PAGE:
Last month’s Festival of Code 2015 (FOC) showed off the imagination, creativity and coding talent of the nation’s youth, and also boasted a best ever participation rate for girls.
Strategic Internet Consulting was part of Horsham’s first FOC mentoring centre and, what’s more, one of our teams – made up entirely of seven- and eight-year-old girls – made the national final in Birmingham.
Here eight-year-old Maddie, a member of the triumphant team, tells us why coding is a great hobby for girls, while below her dad, Strategic director Alex, explains why getting girls into coding is key to closing the yawning digital skills gap.
This was my first time at the Festival of Code and I loved every minute of it! The instruction was to make something digital – a website, game or app – within a week and, after a bit of time mulling over ideas, my teammates Emily, Charlotte and I came up with the Intelligent Elephant Alarm Clock.
We called it that because it’s the alarm clock that, like an elephant, never forgets! It gets information from the internet about the weather, temperature and lots of other things that might be interesting (for example, when the One Direction (RIP) concert tickets you’ve been waiting for have finally been released!), and buzzes you at the right time. The Intelligent Elephant Alarm Clock made it through to the finals in the ‘Should be Made’ category, and TechCrunch called it ‘one to watch’! You can watch the presentation here.
We were really pleased because we were up against so many other great projects. There were 202 altogether, made by 12,000 kids in 69 locations, so to reach the finals (and meet Dallas Campbell!) was fantastic.
I don’t think being girls gave us an advantage, but it wasn’t a problem either. We were the only girls in the Horsham centre and only about a third of all the people who took part in FOC15 were girls, but those who took part really showed that it’s not just something for boys. I loved coming up with ideas, learning new skills and thinking through problems step by step, to come up with an answer that worked. That’s what coding seems to be about to me and there’s no reason girls can’t enjoy it and be really good at it.
I wouldn’t even say I was coding-mad or desperate to do it before FOC. But making the Intelligent Elephant Alarm Clock and seeing all the other amazing projects made me think about where great ideas come from and how they get turned into real things. If more of us girls don’t join in, everyone is missing out on a lot of amazing ideas. Maybe some of them might change the world.
The main reason I wanted Maddie to participate in FOC 2015 is that coming up with ideas and then making them happen is rewarding, instils self-confidence, brings a sense of teamwork – and is loads of fun!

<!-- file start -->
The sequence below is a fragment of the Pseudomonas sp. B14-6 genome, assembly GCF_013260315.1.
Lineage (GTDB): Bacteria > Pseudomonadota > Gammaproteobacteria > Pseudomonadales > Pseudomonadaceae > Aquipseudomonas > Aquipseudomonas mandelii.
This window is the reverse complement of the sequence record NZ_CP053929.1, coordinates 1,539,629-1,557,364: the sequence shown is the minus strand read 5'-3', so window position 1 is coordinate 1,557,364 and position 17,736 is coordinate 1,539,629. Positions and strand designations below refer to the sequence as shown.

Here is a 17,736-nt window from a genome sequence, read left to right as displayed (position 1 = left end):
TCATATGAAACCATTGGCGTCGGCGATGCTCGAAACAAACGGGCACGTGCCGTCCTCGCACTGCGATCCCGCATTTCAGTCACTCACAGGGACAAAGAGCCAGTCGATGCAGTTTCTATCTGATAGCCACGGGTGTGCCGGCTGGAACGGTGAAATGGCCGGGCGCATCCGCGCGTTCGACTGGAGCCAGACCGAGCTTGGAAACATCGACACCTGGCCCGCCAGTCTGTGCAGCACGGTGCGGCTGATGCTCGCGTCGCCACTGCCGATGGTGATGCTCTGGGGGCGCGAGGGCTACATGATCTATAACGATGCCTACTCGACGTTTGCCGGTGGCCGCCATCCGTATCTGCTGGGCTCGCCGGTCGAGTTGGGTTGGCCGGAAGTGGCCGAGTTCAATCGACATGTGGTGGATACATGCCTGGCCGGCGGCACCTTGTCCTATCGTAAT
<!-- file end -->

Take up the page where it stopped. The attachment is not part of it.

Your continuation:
But there’s a bigger picture too, and one which made the best ever FOC participation rate for girls so important. Girls still only made up 32% of team members, but that’s a big rise on earlier years. We know that founder Emma Mulqueeny is a huge advocate of getting girls into coding and has done an incredible job attracting more girls to the competition.
But people like Emma and Code First Girls work against a pretty depressing backdrop. At Google, women make up 30% of the company's overall workforce, but hold only 17 percent of the company’s tech jobs. In the mid-1980s, 37% of computer science majors were women; in 2012, 18%.
Those aren’t just abstract statistics to us here at Strategic. As an Inbound Marketing and open source web design agency located between London and Brighton, two huge centres of tech innovation, we’re more aware than many of the digital skills shortage and understand the need to get young people interested earlier. We’ve had some brilliant interns, and (like Emma) recognise that “year 8 is too late” when it comes to starting down the path to a coding career.
And if there is one obvious way to bridge the skills gap, it’s to get more girls excited about coding. Our industry desperately needs to attract more young people who possess that winning mix of creative imagination and digital skills. By giving more girls than ever a fun, friendly and exciting introduction to coding, FOC15 made a start. The rest of us need to build on that foundation.
Strategic’s Festival of Code infographic: Teaching Kids To Code Is Key To Tech's Future
Alex Embling is the Director of Strategic Internet Consulting, a B2B Inbound Marketing and web design agency based in Horsham, Sussex. Strategic have experience across a wide range of industries, and are HubSpot Silver, and Google Partners.
Code First: Girls